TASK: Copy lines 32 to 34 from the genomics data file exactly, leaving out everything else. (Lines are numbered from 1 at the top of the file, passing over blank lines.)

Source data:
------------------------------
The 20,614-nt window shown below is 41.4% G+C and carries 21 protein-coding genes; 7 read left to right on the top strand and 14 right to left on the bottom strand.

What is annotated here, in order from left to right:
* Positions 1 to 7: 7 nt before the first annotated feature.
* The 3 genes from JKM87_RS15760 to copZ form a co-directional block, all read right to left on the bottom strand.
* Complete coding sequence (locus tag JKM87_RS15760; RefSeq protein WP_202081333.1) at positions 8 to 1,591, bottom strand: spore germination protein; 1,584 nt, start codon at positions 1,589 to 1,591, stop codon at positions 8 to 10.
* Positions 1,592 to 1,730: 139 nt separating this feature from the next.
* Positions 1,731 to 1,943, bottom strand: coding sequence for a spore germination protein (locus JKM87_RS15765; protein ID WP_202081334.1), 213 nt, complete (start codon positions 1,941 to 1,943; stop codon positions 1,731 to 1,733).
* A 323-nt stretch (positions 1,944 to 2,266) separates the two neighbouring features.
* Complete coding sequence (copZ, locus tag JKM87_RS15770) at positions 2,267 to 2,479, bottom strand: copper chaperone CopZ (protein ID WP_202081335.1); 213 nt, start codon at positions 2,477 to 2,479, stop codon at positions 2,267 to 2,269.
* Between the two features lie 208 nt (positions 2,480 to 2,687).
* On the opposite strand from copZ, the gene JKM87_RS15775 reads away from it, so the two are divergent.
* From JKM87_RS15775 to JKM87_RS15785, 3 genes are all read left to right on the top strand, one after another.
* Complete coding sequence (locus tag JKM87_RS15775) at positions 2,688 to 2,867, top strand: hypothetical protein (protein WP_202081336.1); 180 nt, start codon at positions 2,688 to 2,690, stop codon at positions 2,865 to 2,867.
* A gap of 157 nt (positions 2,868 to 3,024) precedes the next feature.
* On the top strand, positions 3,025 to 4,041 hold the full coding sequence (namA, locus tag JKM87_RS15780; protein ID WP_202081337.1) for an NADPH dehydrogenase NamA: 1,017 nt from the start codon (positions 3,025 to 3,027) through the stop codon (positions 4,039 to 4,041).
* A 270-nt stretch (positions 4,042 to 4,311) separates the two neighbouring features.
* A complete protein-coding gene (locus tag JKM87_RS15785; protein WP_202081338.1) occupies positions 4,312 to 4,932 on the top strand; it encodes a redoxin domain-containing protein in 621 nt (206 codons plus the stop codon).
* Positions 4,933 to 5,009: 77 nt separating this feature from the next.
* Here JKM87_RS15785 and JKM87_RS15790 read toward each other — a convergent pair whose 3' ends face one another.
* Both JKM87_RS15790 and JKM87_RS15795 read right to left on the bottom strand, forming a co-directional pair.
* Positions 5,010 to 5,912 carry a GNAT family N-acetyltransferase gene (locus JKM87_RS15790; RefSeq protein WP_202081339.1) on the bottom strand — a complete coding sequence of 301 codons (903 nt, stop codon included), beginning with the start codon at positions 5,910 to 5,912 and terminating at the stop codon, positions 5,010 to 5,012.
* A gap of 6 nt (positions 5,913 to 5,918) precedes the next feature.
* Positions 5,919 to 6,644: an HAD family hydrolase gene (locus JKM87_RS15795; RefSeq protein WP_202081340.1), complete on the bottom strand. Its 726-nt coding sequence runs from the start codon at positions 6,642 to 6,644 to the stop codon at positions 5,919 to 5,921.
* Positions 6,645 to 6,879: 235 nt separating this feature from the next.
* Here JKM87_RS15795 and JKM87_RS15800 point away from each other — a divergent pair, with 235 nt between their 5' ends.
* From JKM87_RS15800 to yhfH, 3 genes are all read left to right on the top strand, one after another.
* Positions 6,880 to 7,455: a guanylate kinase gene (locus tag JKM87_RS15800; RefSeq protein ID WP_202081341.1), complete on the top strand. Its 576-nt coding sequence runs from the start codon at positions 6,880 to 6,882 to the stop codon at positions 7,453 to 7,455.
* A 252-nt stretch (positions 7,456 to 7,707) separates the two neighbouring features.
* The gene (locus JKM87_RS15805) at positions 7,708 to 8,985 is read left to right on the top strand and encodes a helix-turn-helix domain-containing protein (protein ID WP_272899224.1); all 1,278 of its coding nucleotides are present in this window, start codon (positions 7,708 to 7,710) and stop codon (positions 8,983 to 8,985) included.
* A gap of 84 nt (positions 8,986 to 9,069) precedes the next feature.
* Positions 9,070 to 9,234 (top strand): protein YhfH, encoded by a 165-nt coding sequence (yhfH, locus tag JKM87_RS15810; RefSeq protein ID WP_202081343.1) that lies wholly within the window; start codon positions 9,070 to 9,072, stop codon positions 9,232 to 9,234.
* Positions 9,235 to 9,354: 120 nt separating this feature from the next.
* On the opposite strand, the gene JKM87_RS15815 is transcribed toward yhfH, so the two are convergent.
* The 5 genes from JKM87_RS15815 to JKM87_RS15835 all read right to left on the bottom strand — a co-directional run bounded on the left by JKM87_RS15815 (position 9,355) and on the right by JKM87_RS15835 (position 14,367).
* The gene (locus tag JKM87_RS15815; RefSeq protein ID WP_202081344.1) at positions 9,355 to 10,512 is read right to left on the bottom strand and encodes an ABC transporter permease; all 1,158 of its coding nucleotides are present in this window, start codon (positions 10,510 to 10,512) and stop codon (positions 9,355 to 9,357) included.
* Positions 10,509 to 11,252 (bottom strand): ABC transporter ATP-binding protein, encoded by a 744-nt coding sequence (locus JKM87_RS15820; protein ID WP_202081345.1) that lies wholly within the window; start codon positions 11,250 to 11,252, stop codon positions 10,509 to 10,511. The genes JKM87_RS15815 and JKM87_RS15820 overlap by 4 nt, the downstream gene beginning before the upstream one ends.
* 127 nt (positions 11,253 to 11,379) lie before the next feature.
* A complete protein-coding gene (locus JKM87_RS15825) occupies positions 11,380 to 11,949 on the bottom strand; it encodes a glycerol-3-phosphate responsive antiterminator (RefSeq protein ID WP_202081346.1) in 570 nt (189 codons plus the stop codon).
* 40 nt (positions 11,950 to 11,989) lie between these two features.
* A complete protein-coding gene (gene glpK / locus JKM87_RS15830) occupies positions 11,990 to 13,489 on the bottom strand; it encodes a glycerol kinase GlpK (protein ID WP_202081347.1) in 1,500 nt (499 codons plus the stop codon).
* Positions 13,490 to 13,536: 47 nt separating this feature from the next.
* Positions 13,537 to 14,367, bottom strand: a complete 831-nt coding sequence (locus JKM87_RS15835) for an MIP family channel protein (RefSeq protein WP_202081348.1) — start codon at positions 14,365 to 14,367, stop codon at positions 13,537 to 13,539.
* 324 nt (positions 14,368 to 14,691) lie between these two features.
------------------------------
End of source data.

* Positions 9,235 to 9,354: 120 nt separating this feature from the next.
* On the opposite strand, the gene JKM87_RS15815 is transcribed toward yhfH, so the two are convergent.
* The 5 genes from JKM87_RS15815 to JKM87_RS15835 all read right to left on the bottom strand — a co-directional run bounded on the left by JKM87_RS15815 (position 9,355) and on the right by JKM87_RS15835 (position 14,367).